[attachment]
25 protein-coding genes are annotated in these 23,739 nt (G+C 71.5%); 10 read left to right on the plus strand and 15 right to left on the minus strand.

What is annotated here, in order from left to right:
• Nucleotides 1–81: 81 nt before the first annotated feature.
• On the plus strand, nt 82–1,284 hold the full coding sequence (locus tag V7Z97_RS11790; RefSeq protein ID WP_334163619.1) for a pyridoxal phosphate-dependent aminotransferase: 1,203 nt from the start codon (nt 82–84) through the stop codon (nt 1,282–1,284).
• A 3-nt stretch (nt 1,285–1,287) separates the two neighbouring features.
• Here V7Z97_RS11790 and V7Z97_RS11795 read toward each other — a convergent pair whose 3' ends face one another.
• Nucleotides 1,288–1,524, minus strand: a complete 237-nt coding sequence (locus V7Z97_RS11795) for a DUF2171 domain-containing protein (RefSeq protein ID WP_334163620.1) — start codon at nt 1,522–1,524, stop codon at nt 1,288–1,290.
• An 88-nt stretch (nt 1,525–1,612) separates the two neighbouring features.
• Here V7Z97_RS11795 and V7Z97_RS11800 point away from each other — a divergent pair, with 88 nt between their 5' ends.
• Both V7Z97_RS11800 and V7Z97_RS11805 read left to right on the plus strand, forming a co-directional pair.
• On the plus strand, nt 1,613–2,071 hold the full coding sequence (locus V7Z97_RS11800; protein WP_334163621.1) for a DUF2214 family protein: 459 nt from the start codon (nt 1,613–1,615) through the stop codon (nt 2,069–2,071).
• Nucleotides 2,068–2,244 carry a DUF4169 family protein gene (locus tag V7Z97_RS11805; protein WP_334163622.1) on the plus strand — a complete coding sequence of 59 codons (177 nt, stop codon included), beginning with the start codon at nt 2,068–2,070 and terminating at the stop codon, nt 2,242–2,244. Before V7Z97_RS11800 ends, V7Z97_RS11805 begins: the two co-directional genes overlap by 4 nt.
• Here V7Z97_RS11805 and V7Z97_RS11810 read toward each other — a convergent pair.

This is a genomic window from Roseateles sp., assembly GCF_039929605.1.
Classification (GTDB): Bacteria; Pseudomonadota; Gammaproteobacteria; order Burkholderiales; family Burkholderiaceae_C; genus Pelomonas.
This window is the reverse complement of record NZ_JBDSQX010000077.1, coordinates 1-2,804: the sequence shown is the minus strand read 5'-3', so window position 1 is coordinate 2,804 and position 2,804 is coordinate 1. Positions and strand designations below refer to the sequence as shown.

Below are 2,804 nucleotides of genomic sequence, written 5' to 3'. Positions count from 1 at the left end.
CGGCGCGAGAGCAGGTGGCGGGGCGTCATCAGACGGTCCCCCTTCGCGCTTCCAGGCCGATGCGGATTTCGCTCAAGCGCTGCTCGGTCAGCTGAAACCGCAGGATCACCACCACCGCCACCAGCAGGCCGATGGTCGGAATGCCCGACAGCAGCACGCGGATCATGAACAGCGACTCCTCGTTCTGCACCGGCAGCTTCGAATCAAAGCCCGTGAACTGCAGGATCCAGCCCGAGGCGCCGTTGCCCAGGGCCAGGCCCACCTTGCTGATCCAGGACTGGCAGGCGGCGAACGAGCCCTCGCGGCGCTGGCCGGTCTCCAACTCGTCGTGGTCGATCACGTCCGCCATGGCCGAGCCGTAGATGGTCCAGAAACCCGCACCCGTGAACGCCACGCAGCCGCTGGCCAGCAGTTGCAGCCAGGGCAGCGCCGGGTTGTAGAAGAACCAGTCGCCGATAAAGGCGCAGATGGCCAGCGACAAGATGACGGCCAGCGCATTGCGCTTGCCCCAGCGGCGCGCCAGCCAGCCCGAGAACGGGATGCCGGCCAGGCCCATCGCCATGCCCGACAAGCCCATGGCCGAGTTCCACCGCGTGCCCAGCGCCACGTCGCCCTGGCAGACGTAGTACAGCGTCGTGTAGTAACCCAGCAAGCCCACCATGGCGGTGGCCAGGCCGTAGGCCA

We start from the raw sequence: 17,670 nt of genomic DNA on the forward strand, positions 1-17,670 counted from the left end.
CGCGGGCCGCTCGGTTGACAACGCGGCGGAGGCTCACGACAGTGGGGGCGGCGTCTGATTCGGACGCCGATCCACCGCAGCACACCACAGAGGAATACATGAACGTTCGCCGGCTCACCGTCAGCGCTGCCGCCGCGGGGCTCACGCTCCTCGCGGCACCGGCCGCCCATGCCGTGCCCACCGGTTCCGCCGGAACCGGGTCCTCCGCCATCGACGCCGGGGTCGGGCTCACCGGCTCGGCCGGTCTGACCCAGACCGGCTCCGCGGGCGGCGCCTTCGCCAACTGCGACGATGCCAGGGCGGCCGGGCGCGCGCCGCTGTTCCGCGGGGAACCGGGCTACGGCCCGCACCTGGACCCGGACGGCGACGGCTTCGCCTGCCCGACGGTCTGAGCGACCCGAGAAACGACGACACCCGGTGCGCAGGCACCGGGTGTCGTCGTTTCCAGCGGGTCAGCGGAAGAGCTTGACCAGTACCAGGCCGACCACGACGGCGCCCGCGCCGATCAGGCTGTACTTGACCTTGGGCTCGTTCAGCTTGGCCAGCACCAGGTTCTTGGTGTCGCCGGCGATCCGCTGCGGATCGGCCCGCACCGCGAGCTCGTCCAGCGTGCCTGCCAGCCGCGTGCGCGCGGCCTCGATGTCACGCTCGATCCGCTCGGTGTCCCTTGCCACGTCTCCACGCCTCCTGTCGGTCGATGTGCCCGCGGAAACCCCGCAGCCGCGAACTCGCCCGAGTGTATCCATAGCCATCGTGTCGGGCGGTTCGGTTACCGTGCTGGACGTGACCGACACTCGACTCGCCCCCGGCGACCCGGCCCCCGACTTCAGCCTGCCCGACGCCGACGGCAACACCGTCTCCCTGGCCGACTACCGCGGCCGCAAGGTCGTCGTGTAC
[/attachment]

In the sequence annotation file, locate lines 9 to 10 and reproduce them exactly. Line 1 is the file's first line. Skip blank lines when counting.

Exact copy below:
• Here V7Z97_RS11795 and V7Z97_RS11800 point away from each other — a divergent pair, with 88 nt between their 5' ends.
• Both V7Z97_RS11800 and V7Z97_RS11805 read left to right on the plus strand, forming a co-directional pair.